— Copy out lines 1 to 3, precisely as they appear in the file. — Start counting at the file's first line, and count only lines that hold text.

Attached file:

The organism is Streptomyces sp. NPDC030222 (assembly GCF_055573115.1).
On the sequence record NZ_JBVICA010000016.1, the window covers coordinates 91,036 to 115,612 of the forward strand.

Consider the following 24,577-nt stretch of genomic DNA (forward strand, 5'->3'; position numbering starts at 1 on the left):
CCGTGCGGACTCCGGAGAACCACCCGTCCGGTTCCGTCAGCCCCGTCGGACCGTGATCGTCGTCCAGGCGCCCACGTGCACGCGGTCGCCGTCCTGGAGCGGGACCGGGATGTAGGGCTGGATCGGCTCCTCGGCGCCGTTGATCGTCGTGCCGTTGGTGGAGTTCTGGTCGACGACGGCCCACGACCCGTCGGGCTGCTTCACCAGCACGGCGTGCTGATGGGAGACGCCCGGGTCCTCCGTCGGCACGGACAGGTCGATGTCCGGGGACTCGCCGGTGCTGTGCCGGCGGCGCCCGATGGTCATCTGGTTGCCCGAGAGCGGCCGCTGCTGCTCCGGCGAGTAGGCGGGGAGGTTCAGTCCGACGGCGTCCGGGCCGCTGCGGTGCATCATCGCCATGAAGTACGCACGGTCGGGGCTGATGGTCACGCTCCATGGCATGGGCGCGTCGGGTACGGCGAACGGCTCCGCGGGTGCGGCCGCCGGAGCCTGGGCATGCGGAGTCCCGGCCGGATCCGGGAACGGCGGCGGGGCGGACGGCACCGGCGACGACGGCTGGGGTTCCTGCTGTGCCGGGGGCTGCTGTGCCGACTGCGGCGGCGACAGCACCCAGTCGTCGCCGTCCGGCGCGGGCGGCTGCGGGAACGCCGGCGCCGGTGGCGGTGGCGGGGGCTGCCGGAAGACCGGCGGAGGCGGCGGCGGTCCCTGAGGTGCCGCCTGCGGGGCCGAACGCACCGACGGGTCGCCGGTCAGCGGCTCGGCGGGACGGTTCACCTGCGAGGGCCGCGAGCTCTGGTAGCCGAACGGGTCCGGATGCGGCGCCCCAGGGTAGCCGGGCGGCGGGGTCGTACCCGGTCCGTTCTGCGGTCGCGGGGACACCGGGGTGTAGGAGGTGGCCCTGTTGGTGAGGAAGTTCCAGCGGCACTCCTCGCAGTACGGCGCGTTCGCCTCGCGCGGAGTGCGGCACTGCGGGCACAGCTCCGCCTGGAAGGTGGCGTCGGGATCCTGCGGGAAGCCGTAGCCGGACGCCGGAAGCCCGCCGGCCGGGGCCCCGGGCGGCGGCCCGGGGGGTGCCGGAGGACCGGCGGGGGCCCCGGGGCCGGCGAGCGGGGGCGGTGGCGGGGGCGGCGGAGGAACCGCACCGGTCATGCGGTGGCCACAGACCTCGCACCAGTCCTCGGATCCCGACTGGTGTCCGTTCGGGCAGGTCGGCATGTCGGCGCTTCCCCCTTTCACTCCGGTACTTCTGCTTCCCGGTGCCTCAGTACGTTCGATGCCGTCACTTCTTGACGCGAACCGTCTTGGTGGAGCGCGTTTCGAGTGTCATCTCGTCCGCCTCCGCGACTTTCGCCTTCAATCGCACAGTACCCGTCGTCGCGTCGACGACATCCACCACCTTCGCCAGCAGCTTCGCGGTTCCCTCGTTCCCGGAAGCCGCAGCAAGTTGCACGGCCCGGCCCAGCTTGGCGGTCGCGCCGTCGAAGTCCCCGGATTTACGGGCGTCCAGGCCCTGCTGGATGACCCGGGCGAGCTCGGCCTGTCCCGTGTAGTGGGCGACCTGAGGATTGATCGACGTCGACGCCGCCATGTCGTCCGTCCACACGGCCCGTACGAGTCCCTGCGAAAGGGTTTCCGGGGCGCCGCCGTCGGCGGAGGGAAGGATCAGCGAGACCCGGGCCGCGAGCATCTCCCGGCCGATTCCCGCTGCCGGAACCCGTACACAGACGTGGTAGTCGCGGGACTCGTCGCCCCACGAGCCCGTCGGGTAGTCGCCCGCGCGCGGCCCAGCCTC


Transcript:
The organism is Streptomyces sp. NPDC030222 (assembly GCF_055573115.1).
On the sequence record NZ_JBVICA010000016.1, the window covers coordinates 91,036 to 115,612 of the forward strand.

Consider the following 24,577-nt stretch of genomic DNA (forward strand, 5'->3'; position numbering starts at 1 on the left):